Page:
11. Right at the beginning of part 3 of the Knowledgebase I explain how to account for putting money in and taking money out of your investing account without messing up your calculations. In other words, if you start with \$1000 and make \$100 you are up 10%. If you add another \$100 to your account you aren’t suddenly up 20%. You only made 10% investing. On the other hand if you remove \$100 instead from your account you didn’t suddenly make zero percent investing, you still made 10% so far this year! Again, in the KB I show you exactly how to account for the flow of money in and out.

I hope that this helps.

Saul

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My Goodness Saul. Great Post. Another one! Ever thought of writing a book? You have it done already, just a matter of formulating(as if you need this headache)./ “How to invest with calculated risk”.

Seriously though many thx for all you do.

P.s. Points 10/11. Lost compounding and money flows. So important so miss-understood.

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Saul:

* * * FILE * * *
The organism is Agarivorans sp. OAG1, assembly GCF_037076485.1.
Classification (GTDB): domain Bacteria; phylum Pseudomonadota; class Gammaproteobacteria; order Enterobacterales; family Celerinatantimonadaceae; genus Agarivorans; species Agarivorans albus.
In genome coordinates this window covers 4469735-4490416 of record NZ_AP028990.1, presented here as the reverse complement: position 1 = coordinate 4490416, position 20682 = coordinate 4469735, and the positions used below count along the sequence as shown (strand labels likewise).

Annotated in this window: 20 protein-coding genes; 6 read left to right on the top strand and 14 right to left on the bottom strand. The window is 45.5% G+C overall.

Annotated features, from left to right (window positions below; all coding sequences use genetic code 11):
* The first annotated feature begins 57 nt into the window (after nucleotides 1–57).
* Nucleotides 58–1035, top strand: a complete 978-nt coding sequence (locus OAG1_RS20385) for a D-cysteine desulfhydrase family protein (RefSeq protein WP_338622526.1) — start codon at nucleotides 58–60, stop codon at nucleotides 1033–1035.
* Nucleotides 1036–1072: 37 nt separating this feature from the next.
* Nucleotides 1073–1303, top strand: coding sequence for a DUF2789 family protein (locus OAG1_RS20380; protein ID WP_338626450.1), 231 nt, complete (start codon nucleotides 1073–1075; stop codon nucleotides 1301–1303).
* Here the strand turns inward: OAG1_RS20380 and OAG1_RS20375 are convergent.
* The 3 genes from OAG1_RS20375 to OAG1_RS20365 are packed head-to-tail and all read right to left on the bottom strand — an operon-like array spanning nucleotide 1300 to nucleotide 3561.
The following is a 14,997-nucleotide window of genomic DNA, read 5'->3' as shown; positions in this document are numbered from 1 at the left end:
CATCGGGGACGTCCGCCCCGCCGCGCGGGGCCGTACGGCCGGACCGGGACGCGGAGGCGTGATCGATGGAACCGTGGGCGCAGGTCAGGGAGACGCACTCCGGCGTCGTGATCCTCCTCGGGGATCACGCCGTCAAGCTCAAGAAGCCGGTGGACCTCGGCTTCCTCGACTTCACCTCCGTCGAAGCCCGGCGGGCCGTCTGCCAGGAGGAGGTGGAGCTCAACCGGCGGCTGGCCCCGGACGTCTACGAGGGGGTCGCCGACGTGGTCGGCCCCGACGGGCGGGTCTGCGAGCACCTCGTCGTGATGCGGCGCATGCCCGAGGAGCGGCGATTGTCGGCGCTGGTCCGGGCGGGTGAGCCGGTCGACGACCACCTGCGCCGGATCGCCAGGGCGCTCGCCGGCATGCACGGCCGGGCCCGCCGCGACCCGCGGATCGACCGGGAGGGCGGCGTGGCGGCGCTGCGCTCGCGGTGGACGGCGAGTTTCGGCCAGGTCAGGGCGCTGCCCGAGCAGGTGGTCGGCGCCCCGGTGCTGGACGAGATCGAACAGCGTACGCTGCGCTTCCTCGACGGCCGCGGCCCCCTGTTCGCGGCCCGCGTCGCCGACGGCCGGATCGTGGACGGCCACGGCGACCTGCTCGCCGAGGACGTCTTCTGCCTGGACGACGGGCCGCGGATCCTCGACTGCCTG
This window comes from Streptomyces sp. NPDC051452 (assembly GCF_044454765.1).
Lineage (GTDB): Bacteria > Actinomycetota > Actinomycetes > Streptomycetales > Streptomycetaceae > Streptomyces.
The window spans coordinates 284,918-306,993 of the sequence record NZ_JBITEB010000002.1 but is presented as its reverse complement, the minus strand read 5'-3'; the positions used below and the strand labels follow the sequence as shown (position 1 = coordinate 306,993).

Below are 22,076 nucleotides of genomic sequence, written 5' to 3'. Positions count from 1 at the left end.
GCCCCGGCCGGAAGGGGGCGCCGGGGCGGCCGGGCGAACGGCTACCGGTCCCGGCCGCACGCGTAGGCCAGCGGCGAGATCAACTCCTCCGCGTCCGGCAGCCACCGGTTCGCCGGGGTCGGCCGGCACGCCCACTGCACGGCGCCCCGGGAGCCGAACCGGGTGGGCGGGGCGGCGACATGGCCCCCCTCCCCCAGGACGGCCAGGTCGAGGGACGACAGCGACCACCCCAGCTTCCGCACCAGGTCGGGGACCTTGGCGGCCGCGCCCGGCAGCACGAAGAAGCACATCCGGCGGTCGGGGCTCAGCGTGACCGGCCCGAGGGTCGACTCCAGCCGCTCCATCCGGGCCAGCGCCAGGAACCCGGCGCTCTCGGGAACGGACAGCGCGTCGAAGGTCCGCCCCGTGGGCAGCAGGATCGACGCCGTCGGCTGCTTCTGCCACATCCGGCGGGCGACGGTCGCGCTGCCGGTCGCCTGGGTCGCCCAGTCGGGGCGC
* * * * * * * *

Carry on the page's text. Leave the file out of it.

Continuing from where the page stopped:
I think the key is long term. But long term does not mean necessarily staying long term in one stock. You are more willing to get out and get in the growing areas of the time. So you do more transactions than the classic ‘buy and hold’.

I think I understand now what you mean by you go in with the intent of ‘staying long term’. However the reality is that there are times when the stock and/or the business are weak or in the process of getting weaker. At those times you are less hesitant in getting out.

When you do that and importantly when you make the right call over a long period that is the result. And it is quite impressive.

tj

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+1 on the write a book Saul, you and your family including your daughter will be set for life

Amazon top 10 seller incoming!

MK

Great post - and even better results, Saul!

But - and I hesitated before writing this - one shouldn’t ignore the effect of timing. This is something that is discussed in terms of retirement planning. Retiring just before a major market decline dramatically increases your odds of running out of money. Just having a few years of retirement before a market decline really does improve the odds of having enough while you live.

And so it is with all investments. Saul was able to tolerate 2008’s 60% decline because he had 21,700% of growth from the prior two decades. If he had started investing in mid 2007 his results wouldn’t be nearly as good since he wouldn’t have had that huge cushion. More importantly, he would have needed great fortitude to not sell, and have had enough cash reserves to not be forced to sell to have enough to live on.